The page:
Tuesday, April 27, 2010

What might have been -- or -- Of birthdays, cocaine, and counterfactuals

Today is Sierra Leone’s 49th Independence Day, and Freetown has been celebratory for days – from the first-annual Green White and Blue Ball on Saturday night, to the annual lantern paradeyesterday and a launch of free health care for women and children today. Spirits have been high, and the country seems to be standing a little taller in its almost-50-year-old shoes.

But the headline event, the capstone of this birthday celebration, was meant to be a concert tonight by Senegalese-American R&B star Akon. Sadly, that performance – by the biggest artist to visitSierra Leone in decades – has been scuppered by a surprisingly severe early-season rainstorm. And to make it worse, the storm seems to have shorted out Freetown’s electricity supply, and the filling stations are low on diesel.

Therefore, instead of grooving away at the national stadium, I’m stuck at home with a noisy generator and just a few hours before the house goes dark. Nonetheless, in the spirit of my newly-rediscovered optimism and in honor of Salone’s independence day, I think I’ll use this unexpectedly quiet evening to give a little more credit where credit is due.

Specifically, I want to talk about cocaine and counterfactuals.

In 2008, as I wrote about at the time a plane from Venezuela landed at Freetown's Lungi Airport filled with 600kg of cocaine worth $54 million. The plane was seized, its contents held safely and later destroyed, and its pilot and crew – including 9 foreigners from Latin America and the United States – were tracked down, imprisoned, and ultimately convicted, along with dozens of Sierra Leoneans also found to be involved in the trade. Two South Americans were even then extradited to the US to face charges there, and many high-profile and very well-connected Sierra Leoneans – including a brother of the then-Minister of Transport and Aviation and a former manager of the national football team – found themselves in Pademba Road Prison, where many remain today.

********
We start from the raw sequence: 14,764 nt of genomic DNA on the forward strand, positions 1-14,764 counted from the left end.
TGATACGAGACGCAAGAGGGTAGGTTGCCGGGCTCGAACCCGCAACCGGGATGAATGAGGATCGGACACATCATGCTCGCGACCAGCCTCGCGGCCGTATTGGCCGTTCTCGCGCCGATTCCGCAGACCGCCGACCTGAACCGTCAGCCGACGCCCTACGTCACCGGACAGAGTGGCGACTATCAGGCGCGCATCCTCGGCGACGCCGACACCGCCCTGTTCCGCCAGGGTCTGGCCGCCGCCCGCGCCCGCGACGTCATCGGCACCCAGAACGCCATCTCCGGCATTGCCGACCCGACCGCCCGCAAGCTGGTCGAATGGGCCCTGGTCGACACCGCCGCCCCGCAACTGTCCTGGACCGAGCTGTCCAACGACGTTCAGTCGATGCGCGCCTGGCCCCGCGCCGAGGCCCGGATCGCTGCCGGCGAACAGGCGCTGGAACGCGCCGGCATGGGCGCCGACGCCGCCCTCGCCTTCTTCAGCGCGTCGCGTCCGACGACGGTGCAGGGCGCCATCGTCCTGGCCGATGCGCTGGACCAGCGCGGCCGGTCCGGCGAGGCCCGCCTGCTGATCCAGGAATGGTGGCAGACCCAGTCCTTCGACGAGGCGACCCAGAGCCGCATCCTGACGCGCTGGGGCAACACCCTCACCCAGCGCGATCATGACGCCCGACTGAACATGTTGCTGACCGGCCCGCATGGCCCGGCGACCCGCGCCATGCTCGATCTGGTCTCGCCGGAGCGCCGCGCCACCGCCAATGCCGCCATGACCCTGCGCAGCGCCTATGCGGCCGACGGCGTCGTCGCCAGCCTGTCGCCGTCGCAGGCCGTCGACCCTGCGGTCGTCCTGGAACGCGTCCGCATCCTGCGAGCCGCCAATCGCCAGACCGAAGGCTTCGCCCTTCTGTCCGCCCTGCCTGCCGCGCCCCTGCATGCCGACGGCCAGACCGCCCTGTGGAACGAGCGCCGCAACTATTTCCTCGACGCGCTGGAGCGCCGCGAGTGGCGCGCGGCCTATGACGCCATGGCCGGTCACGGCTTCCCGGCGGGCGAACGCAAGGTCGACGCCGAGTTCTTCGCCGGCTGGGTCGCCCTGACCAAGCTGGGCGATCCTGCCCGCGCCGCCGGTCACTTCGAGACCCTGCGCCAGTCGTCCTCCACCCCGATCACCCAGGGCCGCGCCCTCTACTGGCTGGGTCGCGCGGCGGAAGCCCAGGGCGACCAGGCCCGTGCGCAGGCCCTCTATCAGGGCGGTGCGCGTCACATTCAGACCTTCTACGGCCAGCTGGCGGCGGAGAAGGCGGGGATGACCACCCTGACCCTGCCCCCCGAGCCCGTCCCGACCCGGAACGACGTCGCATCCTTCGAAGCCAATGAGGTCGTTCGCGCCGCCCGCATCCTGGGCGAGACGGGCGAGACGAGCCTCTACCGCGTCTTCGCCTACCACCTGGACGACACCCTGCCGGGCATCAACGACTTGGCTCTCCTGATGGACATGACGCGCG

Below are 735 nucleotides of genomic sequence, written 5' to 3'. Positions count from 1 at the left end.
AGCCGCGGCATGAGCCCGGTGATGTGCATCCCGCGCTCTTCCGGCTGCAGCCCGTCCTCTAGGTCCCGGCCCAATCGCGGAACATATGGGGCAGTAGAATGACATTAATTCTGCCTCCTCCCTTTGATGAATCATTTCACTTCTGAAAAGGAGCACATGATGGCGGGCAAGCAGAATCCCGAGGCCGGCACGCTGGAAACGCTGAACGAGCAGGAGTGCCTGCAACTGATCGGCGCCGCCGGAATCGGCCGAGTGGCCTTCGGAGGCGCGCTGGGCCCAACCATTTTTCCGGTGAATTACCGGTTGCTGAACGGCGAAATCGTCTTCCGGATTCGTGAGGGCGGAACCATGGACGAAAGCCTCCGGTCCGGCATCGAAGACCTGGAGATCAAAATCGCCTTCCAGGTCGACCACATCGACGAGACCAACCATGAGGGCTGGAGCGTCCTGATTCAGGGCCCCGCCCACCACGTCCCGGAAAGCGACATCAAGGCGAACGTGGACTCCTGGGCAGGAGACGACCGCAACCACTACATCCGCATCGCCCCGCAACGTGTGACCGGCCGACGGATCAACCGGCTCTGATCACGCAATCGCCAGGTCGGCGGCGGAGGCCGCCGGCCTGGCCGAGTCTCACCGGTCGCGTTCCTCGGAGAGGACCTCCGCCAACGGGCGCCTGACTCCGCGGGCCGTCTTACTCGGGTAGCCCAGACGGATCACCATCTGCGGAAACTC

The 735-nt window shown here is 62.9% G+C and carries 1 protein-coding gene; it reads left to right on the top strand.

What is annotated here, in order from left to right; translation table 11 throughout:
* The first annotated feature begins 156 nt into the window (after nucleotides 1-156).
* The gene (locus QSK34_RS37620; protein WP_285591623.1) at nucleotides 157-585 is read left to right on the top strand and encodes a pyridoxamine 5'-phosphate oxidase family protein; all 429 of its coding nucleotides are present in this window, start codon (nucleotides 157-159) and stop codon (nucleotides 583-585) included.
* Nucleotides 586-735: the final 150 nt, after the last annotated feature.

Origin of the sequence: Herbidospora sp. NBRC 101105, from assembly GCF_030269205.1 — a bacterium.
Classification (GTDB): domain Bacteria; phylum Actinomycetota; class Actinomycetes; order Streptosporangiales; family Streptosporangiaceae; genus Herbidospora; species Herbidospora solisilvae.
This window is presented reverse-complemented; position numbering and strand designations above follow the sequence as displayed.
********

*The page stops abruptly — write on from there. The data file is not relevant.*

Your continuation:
At the time, as you may notice from the tone of my blog, I was quick to poke fun at the government’s response. After confiscating the cocaine, they shut down a major Freetown thoroughfare (Pademba Road) for months and placed armed guards throughout the surrounding streets to prevent any daring prison break by the South American drug lords or their collaborators. Watching the somewhat bumbling Sierra Leone Defense Forces manning likely-ammunition-less anti-aircraft guns along residential streets, I was struck by a mix of unease and amusement. Even the extradition seemed overly dramatic: the prisoners were whisked away in great secrecy in the dead of night just after their conviction in the Sierra Leone high court. Even the involvement of my own government didn’t convince me; we all know the Americans can be a bit hysterical from time to time.

“How important could these guys be?” I asked disdainfully at the time. “Come one, would the drug lords really send anyone important to a tiny country in West Africa? Surely these are minor foot-soldiers, or they’re being punished for something, and the drug lords won’t risk any other manpower to come spring them from Pademba Road.”

Since then, as I’ve learned more about new narcotics routes through West Africa and on to Europe, I’ve tempered my criticism. And then I read this New York Times Magazine article, "Africa's Drug Problem", and it really shut me up.

The opening story of that article is eerily familiar to those of us in Sierra Leone. In 2008, a plane from Venezuela landed in a small West African country. As in Sierra Leone, the plane was filled with more than a half-ton of cocaine, and the crew were arrested. Unlike here, however, the cocaine vanished and the crew were later released – both incidents apparently with the help of the army.

Today, Guinea-Bissau is on the shortlist of incredibly fragile states in West Africa destabilized by the cash and criminality of the international narcotics trade. As journalist James Traub says in the NYT article, “Guinea-Bissau and its neighbors offer to South American drug traffickers what the impenetrable terrain of the Hindu Kush offers to Al Qaeda and the Taliban — a place beyond the reach of law.” According to the article, the narcotraffickers have openly purchased Parliamentary seats, Cabinet appointments, and even coastal islands in Guinea-Bissau.